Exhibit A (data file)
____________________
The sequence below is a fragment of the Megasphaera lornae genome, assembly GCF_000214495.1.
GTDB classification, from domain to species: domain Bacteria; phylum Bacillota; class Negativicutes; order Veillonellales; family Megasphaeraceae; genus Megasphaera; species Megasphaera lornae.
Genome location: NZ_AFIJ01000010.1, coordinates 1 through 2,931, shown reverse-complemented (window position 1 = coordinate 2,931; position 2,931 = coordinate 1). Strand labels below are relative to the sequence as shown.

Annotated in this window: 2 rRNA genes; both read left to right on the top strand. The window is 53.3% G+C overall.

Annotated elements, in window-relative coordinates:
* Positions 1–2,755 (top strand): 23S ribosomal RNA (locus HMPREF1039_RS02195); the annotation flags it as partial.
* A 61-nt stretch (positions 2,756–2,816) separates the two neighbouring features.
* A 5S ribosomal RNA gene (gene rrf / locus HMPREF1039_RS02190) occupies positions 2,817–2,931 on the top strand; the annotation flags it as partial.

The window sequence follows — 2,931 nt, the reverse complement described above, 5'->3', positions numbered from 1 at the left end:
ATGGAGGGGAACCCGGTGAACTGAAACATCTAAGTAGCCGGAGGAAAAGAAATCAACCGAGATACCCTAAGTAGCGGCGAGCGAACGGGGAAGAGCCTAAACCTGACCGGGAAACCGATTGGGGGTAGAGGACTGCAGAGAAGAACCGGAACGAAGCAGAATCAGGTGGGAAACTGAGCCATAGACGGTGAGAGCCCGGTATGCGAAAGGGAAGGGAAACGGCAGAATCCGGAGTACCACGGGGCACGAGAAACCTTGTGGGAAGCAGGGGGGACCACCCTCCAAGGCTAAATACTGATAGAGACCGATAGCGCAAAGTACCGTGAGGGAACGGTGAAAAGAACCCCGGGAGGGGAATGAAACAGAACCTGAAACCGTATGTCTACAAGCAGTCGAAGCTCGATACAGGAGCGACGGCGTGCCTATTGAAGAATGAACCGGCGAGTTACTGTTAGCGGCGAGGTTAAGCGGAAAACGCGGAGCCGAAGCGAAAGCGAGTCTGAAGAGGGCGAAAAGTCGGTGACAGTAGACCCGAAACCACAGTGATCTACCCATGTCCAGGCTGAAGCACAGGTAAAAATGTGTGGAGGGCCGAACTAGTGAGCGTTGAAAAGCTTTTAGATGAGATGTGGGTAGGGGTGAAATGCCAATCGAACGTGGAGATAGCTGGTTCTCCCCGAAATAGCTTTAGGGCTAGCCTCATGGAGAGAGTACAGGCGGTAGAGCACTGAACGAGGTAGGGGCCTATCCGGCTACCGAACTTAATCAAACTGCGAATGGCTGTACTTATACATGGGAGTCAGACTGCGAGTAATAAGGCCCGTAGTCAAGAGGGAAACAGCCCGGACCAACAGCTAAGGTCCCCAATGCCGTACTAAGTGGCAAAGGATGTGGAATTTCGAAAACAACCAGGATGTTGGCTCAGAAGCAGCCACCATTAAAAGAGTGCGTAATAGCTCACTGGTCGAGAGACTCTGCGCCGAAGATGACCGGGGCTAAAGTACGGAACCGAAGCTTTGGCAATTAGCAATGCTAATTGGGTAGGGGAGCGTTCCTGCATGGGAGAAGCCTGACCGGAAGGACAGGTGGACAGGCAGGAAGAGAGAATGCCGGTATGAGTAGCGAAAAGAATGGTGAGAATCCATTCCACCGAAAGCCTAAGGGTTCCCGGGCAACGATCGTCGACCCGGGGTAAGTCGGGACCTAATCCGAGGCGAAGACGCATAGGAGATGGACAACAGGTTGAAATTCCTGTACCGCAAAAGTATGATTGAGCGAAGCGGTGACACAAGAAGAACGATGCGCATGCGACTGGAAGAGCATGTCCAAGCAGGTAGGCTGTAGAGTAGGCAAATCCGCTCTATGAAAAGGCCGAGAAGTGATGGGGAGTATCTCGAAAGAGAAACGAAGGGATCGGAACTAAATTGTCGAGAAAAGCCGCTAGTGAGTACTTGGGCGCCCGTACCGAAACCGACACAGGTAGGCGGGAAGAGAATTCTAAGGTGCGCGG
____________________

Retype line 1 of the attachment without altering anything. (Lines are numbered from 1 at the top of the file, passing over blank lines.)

The sequence below is a fragment of the Megasphaera lornae genome, assembly GCF_000214495.1.